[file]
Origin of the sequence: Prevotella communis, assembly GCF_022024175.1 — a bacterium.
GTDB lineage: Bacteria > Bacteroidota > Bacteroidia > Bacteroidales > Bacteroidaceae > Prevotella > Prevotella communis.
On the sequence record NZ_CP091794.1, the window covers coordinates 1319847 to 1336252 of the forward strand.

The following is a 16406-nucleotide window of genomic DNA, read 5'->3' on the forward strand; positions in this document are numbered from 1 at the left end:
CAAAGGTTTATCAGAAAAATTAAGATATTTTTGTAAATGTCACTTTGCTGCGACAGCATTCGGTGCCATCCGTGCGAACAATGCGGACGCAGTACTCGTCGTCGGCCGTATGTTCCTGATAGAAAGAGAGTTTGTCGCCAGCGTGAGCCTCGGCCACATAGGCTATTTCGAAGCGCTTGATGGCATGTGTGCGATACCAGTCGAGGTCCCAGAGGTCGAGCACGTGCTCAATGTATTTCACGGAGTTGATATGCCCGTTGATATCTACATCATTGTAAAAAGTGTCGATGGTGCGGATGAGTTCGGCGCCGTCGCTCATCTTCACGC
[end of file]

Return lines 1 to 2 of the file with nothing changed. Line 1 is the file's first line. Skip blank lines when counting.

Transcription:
Origin of the sequence: Prevotella communis, assembly GCF_022024175.1 — a bacterium.
GTDB lineage: Bacteria > Bacteroidota > Bacteroidia > Bacteroidales > Bacteroidaceae > Prevotella > Prevotella communis.